NSW has registered 1,281 new Covid-19 cases and five overnight deaths with Gladys Berejiklian alert numbers will peak next week.
The figure comes as University of Melbourne epidemiologist Tony Blakely warned that the daily case count could reach 3,000 before peaking.
“They’re going to, you know, a few thousand, maybe 3,000 cases before the vaccine dose catches up with them,” he said. “Maybe more, depending on how they go.”
Professor Blakely said state health services will come under pressure and hospital admissions will rise.
“We’re all going to have to deal with it because next year, when we open the borders, we’ll have high hospital admissions for at least a year,” he said.
The figure comes as University of Melbourne epidemiologist Tony Blakely warned the daily number of cases could reach 3,000 before peaking.
NSW Premier Gladys Berejiklian is expected to soon release modeling of impending spikes in infection cases and patient hospitalizations, after the state’s double vaccination rate hit 40 percent this weekend
As companies open their doors in October or November and children go back to school, transmissions of COVID-19 will increase, so “we’ve got quite a balancing act here and quite a discussion about compromises,” he said.
‘How important do we think it is to get children back to school versus the stress on health services?’
NSW Prime Minister Gladys Berejiklian is expected to soon release modeling of impending spikes in infection cases and patient hospitalizations, after the state’s double vaccination rate reached 40 percent over the weekend.
“All the models indicate to us that the peak (in some cases) will probably be here in the next two weeks,” she said on Sunday.
“The peak in hospitalization and intensive care will probably be with us in October.”
NSW reported 1,485 new locally acquired cases of COVID-19 and three deaths on Sunday, as authorities battle to contain the spread of the virulent Delta strain.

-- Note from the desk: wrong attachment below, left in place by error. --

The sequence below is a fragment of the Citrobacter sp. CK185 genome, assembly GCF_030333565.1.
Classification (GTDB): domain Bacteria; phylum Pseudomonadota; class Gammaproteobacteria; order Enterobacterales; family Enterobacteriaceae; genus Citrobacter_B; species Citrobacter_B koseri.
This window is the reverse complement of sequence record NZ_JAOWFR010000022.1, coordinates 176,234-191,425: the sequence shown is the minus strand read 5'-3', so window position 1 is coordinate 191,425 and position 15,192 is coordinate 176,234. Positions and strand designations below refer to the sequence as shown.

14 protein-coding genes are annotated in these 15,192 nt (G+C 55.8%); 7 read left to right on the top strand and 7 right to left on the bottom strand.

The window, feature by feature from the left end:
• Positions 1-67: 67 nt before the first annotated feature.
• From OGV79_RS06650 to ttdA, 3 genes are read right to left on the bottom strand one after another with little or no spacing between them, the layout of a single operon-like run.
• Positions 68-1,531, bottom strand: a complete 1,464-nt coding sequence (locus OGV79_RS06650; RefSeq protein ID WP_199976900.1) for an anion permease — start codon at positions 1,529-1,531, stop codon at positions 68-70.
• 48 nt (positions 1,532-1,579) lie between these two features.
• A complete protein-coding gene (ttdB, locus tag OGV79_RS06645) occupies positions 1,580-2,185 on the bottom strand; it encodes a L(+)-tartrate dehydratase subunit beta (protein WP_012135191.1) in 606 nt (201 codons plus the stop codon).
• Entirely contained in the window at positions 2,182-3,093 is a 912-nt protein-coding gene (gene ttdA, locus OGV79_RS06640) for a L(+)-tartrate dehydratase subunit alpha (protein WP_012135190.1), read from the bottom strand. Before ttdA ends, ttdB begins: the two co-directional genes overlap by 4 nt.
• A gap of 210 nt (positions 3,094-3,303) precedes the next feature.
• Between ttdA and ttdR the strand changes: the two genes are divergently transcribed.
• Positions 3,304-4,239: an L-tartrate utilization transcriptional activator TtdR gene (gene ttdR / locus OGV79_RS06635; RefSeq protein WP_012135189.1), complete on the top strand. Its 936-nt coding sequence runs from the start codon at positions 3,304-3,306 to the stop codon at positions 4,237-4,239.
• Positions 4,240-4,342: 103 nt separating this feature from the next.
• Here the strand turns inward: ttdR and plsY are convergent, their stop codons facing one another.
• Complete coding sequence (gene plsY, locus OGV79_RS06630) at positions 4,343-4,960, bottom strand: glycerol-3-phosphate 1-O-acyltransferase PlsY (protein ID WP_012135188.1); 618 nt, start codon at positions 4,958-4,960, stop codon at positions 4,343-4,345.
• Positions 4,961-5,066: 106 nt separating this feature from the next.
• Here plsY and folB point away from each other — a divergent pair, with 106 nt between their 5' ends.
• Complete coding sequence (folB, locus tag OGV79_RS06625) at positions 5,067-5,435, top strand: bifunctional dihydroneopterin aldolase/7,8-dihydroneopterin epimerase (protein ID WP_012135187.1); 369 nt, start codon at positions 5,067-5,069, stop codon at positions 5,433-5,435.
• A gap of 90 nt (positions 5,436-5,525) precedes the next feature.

Meanwhile, thousands of essential workers in Sydney’s 12 local government COVID-19 hotspots have been given a two-week extension to get their first COVID-19 shot if they want to work outside those areas.
The government has given workers another two weeks to get vaccinated, but they must make an appointment by Wednesday.
As of Monday, tens of thousands of employees from schools, young children, TAFE NSW, VET and university will be able to get vaccinated with AstraZeneca at the Qudos Vaccination Center in Homebush.
“As we prepare for a phased return to school from October 25 and the holding of HSC exams from November 9, vaccinating all staff is essential to increase safety and minimize disruption,” the minister said. of Education Sarah Mitchell.
From Monday, tens of thousands of school, early childhood, TAFE NSW, VET and university staff will be able to get vaccinated with AstraZeneca at the Qudos vaccination center in Homebush (pictured, Pfizer doses arriving in Sydney from the UK)
By November 8, all NSW school and kindergarten staff must have received two doses of the COVID-19 vaccine
By November 8, all NSW school and kindergarten staff must have received two doses of the COVID-19 vaccine.
The death toll for the current NSW outbreak, which began on June 16, now stands at 126.
There are 1030 COVID-19 patients in NSW in hospital, with 175 in intensive care and 72 on ventilators.
Meanwhile, 40 percent of people in NSW have now been fully vaccinated, which the government says is an ‘incredible milestone’.
At least 73 percent of NSW residents ages 16 and older have had at least one vaccine dose, with more than 7.3 million shots administered in the state.
More to come